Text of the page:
2. After the video, use the Discussion Prompts sheet (see Associated File) as a guide for a class discussion of the video. (Allow 10 minutes.)
3. If students left their desks for the video, ask them to return to their desks and take out a pen/pencil for the next activity.
4. Give each student a copy of the Word Bank worksheet (see Associated File) and six 3x5 index cards. Ask the students to use the category codes at the bottom of the page to code the words. Students need to decide if the word represents a verbal cue, a non-verbal cue, a positive or negative word, or a violent or non-violent word. A word may have more than one code. Before the students begin, ask them to skim the page and see if they need any of the words defined for them. Allow five to seven minutes to complete this task. On the overhead, using the Word Bank transparency, review the words with the students. Allow one student at a time to tell how he/she coded a word. Remember to give corrective feedback and academic praise to each student as he/she shares. (Allow 15 minutes.)
5. Next, have the students write a word from the Word Bank onto an index card. Each card will contain a different category word. Card 1 –a positive word, Card 2 –a negative word, Card 3 -a verbal cue, Card 4 -a non-verbal cue, Card 5 -a violent word, and Card 6 -a non-violent word. Collect the cards and place them in a box (or other item like a hat). (Allow 2-3 minutes.)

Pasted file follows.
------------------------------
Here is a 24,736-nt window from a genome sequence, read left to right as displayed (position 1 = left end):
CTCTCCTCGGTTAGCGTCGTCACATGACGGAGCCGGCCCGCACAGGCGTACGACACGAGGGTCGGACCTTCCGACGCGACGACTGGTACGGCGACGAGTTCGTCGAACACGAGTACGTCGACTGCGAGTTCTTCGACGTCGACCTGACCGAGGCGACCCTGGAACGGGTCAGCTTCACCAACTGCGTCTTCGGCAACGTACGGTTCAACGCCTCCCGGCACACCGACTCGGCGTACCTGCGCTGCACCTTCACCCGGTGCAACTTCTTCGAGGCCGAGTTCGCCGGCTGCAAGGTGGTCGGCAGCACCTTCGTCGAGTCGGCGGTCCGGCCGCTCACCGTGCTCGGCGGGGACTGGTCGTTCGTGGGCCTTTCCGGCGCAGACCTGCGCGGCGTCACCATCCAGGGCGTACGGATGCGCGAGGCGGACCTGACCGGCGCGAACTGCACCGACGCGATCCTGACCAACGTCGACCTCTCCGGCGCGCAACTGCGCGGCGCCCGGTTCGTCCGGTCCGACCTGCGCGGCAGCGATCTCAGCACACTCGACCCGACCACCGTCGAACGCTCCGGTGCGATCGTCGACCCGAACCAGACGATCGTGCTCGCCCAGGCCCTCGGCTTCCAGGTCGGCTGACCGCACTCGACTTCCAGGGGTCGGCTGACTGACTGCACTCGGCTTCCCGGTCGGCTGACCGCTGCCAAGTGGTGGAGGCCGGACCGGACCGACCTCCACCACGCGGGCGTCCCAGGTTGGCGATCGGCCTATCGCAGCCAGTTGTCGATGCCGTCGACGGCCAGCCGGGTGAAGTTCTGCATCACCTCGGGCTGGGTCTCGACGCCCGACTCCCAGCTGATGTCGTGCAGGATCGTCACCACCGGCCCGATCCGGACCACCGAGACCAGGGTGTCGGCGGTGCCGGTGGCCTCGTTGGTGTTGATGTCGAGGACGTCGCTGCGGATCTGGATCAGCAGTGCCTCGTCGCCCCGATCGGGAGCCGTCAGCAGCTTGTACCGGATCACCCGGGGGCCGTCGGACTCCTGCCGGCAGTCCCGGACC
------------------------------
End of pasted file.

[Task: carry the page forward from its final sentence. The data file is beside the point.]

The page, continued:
6. Mix up the cards and ask the student with the most buttons on (or use another cute idea to select a student) to pick a card. He/she will act out the card. Students, when called upon by the “actor,” will guess the word being portrayed and what type of word it is. If the student is correct, he/she becomes the next actor. (Allow 15 minutes.)
7.Break the class into groups of three to four people, using the cute way you came up with. Ask one person to be the recorder and give each student a copy of the Conflict Worksheet. (See Associated File.) Each group will brainstorm possible causes of conflicts for students in a school setting. Have each of them record these on their own worksheet. Circulate among the groups to help students stay on task, refocus them if needed, and answer any questions they have. (Allow 10-12 minutes.)